“Some people just don’t value privacy.”
“They don’t expect privacy, they value openness.”

Nice bit of transmedia advertising/storytelling too. Via Plasticbag.org.

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Wikis and Possums

Thoughts on social media and subjectivity

possum.jpgRecently we were discussing Wikipedia‘s anti-business bias: Wikipedians tend to find businesses ‘not notable’ and often dismiss entries about them as them as ‘advertising’. Whilst it is admirable to root out the many articles on Wikipedia which are barely-disguised pat pieces, just because Wikipedians don’t find business interesting doesn’t mean it isn’t. It’s as if the resurgence of the long tail has become its own kind of snobbery — a land where the entry for Anna Nicole Smith can stretch to several pages but where entries about famous businesses get deleted.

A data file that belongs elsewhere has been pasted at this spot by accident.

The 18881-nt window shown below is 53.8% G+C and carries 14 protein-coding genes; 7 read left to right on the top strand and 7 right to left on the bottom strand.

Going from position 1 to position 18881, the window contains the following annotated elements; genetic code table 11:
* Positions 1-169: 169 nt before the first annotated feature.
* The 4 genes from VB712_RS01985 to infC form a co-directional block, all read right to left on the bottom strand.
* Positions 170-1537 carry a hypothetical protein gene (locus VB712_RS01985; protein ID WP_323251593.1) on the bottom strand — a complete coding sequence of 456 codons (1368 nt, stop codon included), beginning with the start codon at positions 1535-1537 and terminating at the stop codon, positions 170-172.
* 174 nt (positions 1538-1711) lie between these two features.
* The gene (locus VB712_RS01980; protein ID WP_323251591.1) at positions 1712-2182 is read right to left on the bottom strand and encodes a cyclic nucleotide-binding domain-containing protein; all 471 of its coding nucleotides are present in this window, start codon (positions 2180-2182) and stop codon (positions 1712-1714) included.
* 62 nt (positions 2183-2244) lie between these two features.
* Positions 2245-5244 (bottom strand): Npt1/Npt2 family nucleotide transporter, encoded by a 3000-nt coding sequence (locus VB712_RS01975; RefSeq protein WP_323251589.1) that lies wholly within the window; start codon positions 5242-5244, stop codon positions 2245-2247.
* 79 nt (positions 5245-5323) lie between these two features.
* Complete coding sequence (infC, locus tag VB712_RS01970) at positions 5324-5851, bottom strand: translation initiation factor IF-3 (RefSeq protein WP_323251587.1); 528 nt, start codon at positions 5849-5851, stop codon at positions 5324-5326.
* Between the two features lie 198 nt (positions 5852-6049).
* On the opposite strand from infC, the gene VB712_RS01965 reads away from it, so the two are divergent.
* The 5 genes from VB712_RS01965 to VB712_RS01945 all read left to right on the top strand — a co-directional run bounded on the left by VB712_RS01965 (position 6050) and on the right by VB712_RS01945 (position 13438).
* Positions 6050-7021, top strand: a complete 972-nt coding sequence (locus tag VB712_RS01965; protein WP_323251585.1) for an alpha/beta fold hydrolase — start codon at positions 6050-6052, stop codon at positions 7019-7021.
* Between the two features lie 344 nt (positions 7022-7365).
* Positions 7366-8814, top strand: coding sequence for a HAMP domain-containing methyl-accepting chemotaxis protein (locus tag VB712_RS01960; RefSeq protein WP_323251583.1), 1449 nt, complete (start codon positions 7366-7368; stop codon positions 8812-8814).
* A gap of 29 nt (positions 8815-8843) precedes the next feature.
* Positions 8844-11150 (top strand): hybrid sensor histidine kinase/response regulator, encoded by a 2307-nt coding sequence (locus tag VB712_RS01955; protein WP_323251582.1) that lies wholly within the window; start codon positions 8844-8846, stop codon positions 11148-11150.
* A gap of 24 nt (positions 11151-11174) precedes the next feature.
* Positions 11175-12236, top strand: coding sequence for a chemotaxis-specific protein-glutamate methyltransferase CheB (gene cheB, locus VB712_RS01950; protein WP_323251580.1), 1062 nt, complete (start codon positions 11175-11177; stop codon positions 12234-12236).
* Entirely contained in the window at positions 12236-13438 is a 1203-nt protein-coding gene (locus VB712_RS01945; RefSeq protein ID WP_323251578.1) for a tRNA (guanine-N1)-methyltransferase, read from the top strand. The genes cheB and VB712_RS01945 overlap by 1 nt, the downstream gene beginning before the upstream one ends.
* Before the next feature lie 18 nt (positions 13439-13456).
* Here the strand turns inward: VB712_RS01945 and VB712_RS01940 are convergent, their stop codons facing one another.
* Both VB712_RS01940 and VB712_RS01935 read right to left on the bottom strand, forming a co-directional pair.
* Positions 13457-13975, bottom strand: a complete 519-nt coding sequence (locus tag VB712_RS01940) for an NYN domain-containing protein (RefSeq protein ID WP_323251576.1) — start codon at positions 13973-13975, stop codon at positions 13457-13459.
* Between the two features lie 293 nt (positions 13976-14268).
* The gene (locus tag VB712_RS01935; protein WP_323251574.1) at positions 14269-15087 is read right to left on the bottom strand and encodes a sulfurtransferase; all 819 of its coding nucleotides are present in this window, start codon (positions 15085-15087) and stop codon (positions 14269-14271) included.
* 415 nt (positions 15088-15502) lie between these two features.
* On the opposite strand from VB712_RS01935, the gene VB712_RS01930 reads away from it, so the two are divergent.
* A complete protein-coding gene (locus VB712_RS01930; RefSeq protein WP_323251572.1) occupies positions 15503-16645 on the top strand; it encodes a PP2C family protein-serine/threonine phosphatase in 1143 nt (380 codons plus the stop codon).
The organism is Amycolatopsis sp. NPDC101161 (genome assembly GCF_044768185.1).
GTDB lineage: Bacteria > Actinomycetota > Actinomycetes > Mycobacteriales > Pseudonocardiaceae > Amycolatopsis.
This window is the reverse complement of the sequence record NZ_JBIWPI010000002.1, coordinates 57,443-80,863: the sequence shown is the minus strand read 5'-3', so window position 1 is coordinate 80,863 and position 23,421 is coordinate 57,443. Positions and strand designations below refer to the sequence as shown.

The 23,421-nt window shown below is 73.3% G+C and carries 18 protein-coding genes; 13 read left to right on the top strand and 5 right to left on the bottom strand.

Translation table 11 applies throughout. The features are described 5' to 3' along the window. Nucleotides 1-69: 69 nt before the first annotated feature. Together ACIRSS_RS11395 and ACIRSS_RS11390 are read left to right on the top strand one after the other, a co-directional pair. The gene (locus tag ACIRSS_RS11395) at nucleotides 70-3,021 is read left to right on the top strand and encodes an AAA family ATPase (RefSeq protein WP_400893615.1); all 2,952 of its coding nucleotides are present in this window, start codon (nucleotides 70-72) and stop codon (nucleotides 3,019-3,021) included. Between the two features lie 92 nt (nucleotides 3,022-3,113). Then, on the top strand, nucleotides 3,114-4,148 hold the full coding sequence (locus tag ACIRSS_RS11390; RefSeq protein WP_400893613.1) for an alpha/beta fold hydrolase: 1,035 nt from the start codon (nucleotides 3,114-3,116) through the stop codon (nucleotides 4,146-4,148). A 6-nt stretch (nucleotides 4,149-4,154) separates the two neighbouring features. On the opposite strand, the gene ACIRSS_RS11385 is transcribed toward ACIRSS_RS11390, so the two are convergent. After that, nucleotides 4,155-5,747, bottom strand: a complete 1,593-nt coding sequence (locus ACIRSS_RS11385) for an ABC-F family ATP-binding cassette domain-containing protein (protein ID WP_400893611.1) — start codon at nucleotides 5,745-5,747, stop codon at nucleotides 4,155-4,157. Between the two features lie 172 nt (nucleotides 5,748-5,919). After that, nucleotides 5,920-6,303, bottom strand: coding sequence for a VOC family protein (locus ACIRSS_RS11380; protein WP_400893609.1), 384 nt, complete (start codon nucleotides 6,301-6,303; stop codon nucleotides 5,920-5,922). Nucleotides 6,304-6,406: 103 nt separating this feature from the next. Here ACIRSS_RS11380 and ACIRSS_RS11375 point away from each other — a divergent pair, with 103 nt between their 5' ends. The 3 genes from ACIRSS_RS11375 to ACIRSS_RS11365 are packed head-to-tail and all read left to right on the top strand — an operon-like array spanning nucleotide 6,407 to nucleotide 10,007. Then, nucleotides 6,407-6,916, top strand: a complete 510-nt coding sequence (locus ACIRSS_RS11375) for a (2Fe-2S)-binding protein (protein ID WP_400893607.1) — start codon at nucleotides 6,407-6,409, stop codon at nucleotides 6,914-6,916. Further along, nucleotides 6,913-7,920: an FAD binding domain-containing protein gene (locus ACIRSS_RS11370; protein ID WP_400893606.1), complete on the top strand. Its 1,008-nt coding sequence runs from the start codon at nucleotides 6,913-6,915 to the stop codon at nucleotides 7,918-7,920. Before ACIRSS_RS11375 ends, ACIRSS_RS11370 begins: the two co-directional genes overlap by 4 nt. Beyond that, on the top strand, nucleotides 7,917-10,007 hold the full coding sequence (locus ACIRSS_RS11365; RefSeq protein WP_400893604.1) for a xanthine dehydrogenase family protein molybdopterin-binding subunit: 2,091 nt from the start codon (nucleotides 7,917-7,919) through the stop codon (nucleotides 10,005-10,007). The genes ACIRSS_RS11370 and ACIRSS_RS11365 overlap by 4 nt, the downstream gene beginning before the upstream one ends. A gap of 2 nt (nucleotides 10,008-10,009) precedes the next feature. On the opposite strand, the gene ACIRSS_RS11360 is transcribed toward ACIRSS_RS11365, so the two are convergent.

A similar debate has been going on on Cute Overload. Put simply: do possums make the cut? A Wiki ‘delete war’ can stretch out for weeks and hundreds of empassioned postings. Cute Overload — understanding the nature of social media, and therefore its community, opened and closed the debate within the space of two posts:

People, it’s tough at Cute O headquarters. We can never decide if possums are cute, or just horribly evil. (There is a fine line, and otters LOVE to jump back and forth across that line, taunting! always taunting!)

But I digest. Check out this dewd with this anerable paws. Don’t look at his schnozzle or ears tho. OK, you can look at his schnozzle.

Rebecca M. claims:

  • They RULE in the Moist Nosicle category.
  • They have a thumb without a nail on their back feet.
  • They have elaborate whiskers.